The Big Love Photoshoot Project gets photo-shy women back in front of the camera lens
In today’s selfie-obsessed, Oh-my-God-post-it-on-Facebook world, it’s hard to believe there are still people out there who don’t like to have their photo taken. Shoreline’s Amy Gentry noticed she started disappearing from her family’s holiday and vacation photographs.
“When I was younger I was tiny and what I would consider good looking. As I aged, had kids and sort of grew up, my body grew up too! I think I started to lose confidence in the way that I look.”
So she had an idea: to photograph herself and other people with insecurities, to make them face their fear, and turn the whole thing into an art installation. She calls it the Big Love Photoshoot Project.
“So I created a website and I created a Facebook page and I started to get people commenting from across the country, from Georgia and Texas and Minneapolis. A lot of the people who were commenting were outgoing, funny, cool people. And yet when we see ourselves in photos we’re so critical of ourselves.”
So volunteer models were photographed by professional photographers, and this week:
“We’re going to put them [in galleries] up for a couple of weeks and then I want the community, strangers, to come in, write what they see, comment on what they see. Because for the most part people say, ‘She looks funny.’ Or, ‘She looks cool.’ Or ‘He looks confident.’ But we don’t see it in ourselves. Then we’ll collect these comments and then we’ll take those comments and use those in sort of a final art installation.”
Forty-two year old Anne Francis is one of the project’s models.
“Last year was my parents’ 50th anniversary, seventieth birthdays, and we went to Hawaii. You will not see many photos of me on that. You’ll see my husband who’s fine with letting his gut hang out. I shied away. I will have all of these great photos but nothing of me. That’s sad.”
Anne can pretty much pinpoint when she went from a carefree kid, who loved to be photographed, to a self-conscious woman.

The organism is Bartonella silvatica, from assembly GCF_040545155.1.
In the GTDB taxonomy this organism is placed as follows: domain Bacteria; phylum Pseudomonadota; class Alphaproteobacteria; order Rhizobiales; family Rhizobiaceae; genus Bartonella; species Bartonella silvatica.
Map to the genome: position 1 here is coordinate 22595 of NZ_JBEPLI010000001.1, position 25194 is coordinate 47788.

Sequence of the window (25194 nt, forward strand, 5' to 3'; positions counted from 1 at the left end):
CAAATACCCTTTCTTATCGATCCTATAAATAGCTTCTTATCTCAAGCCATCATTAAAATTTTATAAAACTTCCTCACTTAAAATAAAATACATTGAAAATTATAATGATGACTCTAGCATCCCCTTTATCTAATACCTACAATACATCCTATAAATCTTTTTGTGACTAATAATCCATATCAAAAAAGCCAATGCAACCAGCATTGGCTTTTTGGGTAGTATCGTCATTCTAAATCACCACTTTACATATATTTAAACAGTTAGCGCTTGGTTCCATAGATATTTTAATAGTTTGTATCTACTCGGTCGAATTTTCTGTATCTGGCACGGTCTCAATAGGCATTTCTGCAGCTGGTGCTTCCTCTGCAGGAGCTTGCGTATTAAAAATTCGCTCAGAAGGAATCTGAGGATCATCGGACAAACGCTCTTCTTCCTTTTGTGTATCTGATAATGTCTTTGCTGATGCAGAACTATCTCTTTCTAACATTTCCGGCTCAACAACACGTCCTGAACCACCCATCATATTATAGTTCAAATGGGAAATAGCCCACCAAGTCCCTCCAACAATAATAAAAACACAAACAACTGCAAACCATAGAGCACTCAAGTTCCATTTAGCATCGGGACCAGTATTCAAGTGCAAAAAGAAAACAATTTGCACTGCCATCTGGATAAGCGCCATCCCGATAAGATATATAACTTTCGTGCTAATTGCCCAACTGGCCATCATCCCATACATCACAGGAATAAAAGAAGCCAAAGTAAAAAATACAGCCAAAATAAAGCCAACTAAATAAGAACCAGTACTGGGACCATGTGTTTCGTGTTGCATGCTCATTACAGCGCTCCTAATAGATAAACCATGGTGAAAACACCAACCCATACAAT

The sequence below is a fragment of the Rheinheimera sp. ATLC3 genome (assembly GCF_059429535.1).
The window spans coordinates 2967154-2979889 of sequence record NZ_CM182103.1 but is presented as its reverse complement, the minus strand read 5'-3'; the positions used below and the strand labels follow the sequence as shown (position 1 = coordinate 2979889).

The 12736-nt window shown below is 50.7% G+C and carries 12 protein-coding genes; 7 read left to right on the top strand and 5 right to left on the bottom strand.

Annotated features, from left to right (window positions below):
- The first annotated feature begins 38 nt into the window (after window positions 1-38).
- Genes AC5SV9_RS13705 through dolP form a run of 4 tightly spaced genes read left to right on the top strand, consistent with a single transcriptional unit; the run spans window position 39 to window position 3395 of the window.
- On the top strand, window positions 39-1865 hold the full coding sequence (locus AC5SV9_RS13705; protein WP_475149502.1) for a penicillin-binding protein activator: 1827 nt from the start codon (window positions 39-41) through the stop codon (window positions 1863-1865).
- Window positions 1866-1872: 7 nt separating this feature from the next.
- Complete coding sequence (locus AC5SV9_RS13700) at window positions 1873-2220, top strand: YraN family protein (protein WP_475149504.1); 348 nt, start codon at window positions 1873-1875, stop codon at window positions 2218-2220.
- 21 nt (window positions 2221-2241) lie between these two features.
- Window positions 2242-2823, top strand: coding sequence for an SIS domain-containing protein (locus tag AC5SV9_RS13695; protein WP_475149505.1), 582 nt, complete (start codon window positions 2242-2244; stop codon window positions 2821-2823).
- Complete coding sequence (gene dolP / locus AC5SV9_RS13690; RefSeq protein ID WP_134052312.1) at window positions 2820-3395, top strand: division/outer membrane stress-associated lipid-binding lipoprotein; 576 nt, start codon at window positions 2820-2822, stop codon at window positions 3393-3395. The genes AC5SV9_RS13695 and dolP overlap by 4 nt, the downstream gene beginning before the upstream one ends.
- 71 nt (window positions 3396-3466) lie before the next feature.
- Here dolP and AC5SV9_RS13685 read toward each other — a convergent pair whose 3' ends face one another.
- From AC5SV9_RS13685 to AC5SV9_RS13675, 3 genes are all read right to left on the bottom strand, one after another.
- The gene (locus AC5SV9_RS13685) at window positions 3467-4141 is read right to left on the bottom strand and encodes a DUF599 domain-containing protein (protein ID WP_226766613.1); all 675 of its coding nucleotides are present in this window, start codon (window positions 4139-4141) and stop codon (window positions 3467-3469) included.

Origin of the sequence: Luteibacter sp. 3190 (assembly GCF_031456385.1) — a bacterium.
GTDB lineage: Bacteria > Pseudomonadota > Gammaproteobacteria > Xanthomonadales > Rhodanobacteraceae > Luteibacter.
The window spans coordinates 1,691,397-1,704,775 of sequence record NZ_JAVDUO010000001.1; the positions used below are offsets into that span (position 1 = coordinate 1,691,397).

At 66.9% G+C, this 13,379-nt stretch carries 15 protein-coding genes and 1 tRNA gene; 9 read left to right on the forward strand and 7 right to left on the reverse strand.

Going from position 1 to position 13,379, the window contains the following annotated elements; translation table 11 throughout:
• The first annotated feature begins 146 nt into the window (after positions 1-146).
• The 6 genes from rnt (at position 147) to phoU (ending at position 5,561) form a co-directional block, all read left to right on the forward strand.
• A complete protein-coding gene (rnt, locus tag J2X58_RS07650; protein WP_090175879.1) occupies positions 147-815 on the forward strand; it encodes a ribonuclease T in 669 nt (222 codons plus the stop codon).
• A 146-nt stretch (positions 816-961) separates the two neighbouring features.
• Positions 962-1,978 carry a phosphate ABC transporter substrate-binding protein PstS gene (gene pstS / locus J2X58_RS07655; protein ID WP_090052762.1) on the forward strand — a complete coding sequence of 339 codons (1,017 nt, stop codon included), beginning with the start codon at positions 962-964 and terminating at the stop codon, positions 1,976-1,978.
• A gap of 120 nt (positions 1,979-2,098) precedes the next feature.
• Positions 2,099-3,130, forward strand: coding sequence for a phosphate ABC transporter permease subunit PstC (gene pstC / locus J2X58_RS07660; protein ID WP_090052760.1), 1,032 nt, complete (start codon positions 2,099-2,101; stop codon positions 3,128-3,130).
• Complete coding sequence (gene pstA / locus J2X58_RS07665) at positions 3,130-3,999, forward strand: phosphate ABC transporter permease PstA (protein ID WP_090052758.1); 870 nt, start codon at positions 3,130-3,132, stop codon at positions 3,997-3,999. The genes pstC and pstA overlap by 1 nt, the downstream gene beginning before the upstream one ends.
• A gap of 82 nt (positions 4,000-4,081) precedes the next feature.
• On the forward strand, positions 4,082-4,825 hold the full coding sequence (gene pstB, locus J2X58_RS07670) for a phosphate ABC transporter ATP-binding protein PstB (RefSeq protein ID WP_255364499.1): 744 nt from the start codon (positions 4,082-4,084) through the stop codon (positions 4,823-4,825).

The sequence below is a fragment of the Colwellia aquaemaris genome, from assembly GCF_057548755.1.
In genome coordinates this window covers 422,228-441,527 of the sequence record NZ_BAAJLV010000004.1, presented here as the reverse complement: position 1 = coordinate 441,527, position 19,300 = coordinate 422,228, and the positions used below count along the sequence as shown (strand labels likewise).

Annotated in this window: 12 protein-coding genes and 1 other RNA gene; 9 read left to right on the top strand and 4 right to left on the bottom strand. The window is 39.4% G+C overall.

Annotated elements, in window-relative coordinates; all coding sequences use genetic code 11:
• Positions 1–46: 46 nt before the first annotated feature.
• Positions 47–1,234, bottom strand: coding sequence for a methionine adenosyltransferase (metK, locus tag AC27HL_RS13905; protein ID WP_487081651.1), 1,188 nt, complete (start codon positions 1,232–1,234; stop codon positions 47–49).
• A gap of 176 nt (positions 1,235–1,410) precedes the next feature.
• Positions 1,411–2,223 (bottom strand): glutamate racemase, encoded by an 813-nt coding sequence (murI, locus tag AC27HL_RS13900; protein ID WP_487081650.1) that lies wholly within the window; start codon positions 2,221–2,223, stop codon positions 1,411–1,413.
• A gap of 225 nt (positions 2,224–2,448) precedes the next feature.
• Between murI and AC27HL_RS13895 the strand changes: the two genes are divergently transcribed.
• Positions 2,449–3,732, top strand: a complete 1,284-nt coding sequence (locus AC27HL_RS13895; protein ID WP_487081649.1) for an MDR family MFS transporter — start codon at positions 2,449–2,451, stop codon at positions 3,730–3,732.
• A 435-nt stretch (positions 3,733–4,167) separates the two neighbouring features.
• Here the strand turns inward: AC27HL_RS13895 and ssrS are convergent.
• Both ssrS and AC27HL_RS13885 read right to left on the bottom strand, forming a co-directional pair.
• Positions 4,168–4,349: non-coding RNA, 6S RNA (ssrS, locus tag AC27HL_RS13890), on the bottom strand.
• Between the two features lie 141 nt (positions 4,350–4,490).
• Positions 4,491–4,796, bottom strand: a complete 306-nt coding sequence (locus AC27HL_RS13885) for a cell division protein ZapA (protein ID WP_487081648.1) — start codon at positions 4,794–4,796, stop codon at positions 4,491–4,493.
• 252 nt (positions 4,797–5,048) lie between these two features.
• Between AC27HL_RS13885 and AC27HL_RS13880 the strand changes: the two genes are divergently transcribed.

“I grew up in Texas, I came out as a debutante so I still wear lipstick to the grocery store. My mother, before I was born, she had a nose job. When I was growing up I was always told, ‘Well, if you ever want a nose job, you can have one.’ It made me, for the first time, very self conscious. I had this tick that I used to, before almost any photograph, kind of try and bend my nose up a little bit. Maybe it will kind of look cute and pert? That was probably the first moment that the 13-year-old self became the teenager who became the adult who was like, ‘Oh God, I’m getting my photo taken, let me get my makeup, let me see if I can fix my nose.'”
Anne chose to be photographed in a form fitting dress that she’s never worn in public before.
“It felt cathartic. I felt like I kind of exercised some demons that I didn’t really think had much of a hold on me, period. It was very calming. I did it. I felt like I was almost baptized by a certain amount of confronting myself.”
Amy says the photo shoots brought up all kinds of emotions for the models. But she says it’s worth it, especially since she’s raising a daughter.
“I don’t want to raise a young woman, looking at photos of me, saying, ‘Oh, I’m disgusting.’ Or, ‘I shouldn’t have taken that.’ Or not being in photos with her. That’s not who I am and it’s not who I want to raise her as.”
She reminds those who don’t like to be photographed who the pictures are really for.
“We have to remember that a lot of the times these photos aren’t for us. When we take ourselves out, we’re sort of removing ourselves from our history. Its like you’re allowing yourself to be erased.”
Photos will be up July 10 – 18 for comments at The Refinery Salon in Edmonds and Hotel Hotel in Seattle’s Fremont neighborhood. The reveal and exhibit of the photos, with all of their comments, will be Saturday, July 19 2014 at 8pm at Hotel Hotel.